By Bradley Griffith
The latest entry into the suddenly crowded Star Wars universe is the origin story of one of the most beloved characters in all of cinema. Harrison Ford made Han Solo a household name like no one else could have. In “Solo,” Alden Ehrenreich tries to recapture the magic of Han Solo one more time.
Han (Ehrenreich) and his girlfriend, Qi’ra (Emilia Clark), are teenage slaves on the distant planet of Corellia. Orphaned children are captured and forced to lie, cheat, and steal to survive. Han and Qi’ra have plans to escape and begin a new life together. In a daring escape, Han is able to make it out of their life of indentured servitude, but Qi’ra is re-captured.
With no money and no way to rescue Qi’ra without a ship, Han joins the Empire. He signs up for the Imperial Navy so he can learn to be a pilot, buy his own ship, and then rescue Qi’ra. As often happens, Han’s plans don’t turn out the way he had hoped. He is kicked out of the navy and sent to be an infantry soldier, where he meets Tobias Beckett (Woody Harrelson).
Beckett is posing as a captain in the army but is actually a thief, outlaw, and smuggler. Han threatens to expose Beckett if he doesn’t allow Han to join his crew. Han is swiftly thrown in the stockade where he meets a giant Wookie named Chewbacca (Joonas Suotamo). Han and Chewy break out and convince Beckett to let them join their crew and that easily Han and Chewy become best friends and outlaws.
Beckett needs Han and Chewy’s help to steal a shipment of coaxium – an element that powers hyperdrives – is very valuable, and very explosive. In the middle of the theft the shipment is attacked by another band of marauders who call themselves the Cloud Riders. In the struggle Beckett and his crew do not get the coaxium, but neither do the Cloud Riders.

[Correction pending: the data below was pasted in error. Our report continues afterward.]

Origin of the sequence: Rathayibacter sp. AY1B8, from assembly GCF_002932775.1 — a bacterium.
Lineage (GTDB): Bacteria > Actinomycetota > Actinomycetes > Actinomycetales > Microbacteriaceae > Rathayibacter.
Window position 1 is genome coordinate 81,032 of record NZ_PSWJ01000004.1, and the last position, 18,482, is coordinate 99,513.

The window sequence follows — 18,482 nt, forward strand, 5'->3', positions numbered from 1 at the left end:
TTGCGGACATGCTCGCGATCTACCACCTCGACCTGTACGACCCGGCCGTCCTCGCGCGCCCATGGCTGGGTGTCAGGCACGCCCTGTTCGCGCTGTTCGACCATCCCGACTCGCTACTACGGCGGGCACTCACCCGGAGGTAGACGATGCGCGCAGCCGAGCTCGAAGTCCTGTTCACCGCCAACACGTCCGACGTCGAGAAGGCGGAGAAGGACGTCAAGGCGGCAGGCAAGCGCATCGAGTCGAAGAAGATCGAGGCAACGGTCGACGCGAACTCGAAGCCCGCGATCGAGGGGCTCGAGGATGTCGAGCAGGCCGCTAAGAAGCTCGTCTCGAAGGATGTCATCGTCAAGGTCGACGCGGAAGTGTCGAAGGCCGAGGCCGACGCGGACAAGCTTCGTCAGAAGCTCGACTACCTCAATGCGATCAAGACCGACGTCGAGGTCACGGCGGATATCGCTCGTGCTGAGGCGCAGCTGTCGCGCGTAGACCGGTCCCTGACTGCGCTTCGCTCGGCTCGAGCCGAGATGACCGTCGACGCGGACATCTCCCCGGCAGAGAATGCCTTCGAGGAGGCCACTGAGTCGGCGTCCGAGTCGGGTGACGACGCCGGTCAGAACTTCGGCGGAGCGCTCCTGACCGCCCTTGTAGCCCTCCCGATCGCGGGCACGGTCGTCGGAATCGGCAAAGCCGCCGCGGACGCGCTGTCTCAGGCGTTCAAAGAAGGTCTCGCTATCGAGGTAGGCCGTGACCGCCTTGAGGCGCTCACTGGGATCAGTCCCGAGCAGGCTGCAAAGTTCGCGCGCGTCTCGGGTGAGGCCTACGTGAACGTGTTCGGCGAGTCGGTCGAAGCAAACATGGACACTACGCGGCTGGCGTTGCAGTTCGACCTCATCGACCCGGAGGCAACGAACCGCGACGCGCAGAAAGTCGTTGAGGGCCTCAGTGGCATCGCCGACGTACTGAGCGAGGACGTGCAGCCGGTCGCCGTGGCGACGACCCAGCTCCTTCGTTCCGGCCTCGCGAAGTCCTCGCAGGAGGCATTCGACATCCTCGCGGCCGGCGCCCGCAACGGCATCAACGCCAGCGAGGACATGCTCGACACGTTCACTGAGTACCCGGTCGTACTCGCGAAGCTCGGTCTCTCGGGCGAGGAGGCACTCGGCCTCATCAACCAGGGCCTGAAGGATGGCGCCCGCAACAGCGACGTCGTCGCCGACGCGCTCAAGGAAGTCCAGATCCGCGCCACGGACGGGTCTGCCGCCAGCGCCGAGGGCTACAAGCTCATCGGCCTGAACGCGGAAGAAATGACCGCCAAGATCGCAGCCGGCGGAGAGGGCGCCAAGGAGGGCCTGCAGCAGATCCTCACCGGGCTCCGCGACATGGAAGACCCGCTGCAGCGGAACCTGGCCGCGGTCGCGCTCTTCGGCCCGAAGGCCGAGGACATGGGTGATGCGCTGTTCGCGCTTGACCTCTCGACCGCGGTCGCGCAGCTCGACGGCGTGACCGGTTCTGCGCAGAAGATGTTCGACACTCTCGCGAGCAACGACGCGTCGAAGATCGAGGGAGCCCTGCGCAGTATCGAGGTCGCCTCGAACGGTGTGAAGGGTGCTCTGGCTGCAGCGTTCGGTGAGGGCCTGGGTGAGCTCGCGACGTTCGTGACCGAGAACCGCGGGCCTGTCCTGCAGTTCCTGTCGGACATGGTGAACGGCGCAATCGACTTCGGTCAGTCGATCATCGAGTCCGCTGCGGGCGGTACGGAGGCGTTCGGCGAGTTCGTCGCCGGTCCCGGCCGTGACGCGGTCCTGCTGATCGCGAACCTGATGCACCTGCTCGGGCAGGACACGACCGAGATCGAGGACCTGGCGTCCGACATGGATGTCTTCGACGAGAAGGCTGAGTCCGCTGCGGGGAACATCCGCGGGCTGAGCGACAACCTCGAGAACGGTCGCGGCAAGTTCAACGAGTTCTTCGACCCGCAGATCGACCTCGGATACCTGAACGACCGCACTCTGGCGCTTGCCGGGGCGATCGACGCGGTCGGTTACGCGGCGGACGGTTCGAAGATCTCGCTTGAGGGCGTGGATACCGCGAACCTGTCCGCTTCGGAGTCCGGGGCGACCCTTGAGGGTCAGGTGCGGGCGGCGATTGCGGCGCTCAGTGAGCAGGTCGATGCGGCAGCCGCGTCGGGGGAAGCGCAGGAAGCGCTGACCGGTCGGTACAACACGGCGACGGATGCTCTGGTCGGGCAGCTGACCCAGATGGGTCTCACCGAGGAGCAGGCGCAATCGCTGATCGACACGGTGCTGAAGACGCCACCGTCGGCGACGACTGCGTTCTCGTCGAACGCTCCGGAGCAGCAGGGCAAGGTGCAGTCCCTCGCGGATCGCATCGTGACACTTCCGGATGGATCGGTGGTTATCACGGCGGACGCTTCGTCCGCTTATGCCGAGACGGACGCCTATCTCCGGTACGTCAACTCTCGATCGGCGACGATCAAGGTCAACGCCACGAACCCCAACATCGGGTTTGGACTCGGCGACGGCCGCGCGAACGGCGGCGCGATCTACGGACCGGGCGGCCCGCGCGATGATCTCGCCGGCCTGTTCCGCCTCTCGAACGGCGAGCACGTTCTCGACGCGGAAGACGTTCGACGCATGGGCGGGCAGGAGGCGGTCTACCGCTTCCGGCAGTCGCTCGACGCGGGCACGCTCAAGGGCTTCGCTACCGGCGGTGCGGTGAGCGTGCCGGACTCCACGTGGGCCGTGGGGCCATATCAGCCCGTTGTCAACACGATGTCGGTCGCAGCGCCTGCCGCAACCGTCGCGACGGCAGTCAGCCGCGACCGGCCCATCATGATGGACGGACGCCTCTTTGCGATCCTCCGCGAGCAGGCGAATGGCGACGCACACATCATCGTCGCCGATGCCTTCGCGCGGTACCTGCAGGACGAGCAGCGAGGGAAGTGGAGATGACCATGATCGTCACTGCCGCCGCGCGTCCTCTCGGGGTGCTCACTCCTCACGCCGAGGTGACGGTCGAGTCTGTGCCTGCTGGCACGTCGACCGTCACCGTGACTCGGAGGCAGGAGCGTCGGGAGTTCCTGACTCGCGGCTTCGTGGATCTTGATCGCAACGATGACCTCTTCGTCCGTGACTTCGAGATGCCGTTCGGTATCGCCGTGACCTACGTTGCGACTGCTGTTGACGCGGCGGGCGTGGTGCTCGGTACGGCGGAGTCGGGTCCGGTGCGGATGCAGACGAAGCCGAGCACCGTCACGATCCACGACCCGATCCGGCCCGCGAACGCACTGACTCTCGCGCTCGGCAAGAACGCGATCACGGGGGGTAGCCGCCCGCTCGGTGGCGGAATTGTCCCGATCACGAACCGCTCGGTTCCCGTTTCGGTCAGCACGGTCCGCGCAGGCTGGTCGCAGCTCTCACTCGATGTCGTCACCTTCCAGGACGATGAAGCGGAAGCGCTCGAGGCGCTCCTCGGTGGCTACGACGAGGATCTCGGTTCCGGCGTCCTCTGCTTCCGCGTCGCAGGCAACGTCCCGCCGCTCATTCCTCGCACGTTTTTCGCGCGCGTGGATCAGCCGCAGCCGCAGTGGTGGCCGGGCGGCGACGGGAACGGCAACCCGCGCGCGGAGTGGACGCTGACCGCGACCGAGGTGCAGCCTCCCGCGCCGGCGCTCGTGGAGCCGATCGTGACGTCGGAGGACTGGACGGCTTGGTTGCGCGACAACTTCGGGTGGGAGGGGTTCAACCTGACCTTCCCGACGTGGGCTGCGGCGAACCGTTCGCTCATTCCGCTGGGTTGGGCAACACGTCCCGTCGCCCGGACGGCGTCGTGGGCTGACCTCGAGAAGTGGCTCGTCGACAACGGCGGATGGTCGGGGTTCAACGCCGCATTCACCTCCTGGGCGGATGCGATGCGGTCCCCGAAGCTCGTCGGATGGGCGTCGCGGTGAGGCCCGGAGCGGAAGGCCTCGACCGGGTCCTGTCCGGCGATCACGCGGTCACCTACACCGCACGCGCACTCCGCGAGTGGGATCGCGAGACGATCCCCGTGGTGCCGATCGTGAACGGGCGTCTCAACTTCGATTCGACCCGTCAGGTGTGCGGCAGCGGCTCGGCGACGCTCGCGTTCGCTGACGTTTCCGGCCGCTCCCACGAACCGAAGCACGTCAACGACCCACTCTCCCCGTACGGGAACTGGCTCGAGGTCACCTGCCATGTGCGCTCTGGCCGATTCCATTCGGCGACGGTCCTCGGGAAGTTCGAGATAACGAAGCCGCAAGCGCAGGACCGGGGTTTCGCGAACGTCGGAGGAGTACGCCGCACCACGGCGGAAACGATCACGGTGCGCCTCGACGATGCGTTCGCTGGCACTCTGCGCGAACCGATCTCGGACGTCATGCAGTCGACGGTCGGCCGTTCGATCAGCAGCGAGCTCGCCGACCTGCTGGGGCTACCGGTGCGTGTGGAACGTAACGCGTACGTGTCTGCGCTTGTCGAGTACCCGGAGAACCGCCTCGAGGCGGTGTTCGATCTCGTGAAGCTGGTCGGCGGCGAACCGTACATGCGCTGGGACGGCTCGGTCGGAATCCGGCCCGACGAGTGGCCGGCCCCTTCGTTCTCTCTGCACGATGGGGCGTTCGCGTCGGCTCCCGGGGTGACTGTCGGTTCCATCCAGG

Beckett had been hired to steal this shipment by a criminal syndicate known as Crimson Dawn. Beckett must devise a plan to make things right with Crimson Dawn, or he will be killed. Han is still looking for a big payday to buy his own ship and rescue Qi’ra, so he and Chewy are with Beckett.
In any movie where Han Solo is a character the most important question about the entire movie will always be, who is playing Han? Let’s get this out of the way, no one can replace Harrison Ford as the brash and daring outlaw that we all know and love. But Alden Ehrenreich does a good job in the title role. He has just the right combination of charisma and cockiness to play Han Solo. He’s no Harrison Ford, but he was well cast and performed well as the title character.
Speaking of characters, “Solo” is character driven rather than plot driven. The plot is straightforward and simple, Han must make (or steal) enough money to buy a ship and rescue Qi’ra. There’s a double-cross or two, but that’s all there is to the plot. At times the movie feels like it’s one long action scene, though the action is very good.
There are some colorful characters in the movie, starting with Lando Calrissian, played by Donald Driver. If it’s possible for a person to be more self-assured and arrogant than Han, Driver’s Lando Calrissian is that person. Han and Lando play well off each other as they try to best the other with skill, luck, or deceit.
Everything about the movie is not good. After the first five minutes of the movie I was worried that I had wasted my money. The beginning is bad, but it gets better from there. The movie was also too long. Two hours and 15 minutes is too long for a movie with very little plot and so much action.
Still, “Solo” is worth the money whether you are a Star Wars fan or not. If you want to find out how Han got his last name, got the Millennium Falcon, or began his life as a smuggler, “Solo” has the answers.
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Rated PG-13 for sequences of sci-action/violence.